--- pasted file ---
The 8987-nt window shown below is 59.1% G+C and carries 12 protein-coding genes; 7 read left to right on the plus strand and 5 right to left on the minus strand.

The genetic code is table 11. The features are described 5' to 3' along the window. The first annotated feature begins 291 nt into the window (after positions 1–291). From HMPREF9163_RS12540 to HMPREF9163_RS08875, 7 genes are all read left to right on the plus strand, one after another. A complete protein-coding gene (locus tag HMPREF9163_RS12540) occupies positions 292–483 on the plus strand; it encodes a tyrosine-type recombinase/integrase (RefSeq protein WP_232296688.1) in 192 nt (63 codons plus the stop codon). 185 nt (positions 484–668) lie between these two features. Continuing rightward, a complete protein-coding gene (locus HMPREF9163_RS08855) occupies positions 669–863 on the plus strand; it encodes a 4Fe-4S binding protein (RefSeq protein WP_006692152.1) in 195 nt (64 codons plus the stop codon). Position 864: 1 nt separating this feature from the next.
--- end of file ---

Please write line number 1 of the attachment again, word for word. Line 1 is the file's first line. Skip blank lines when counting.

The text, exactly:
The 8987-nt window shown below is 59.1% G+C and carries 12 protein-coding genes; 7 read left to right on the plus strand and 5 right to left on the minus strand.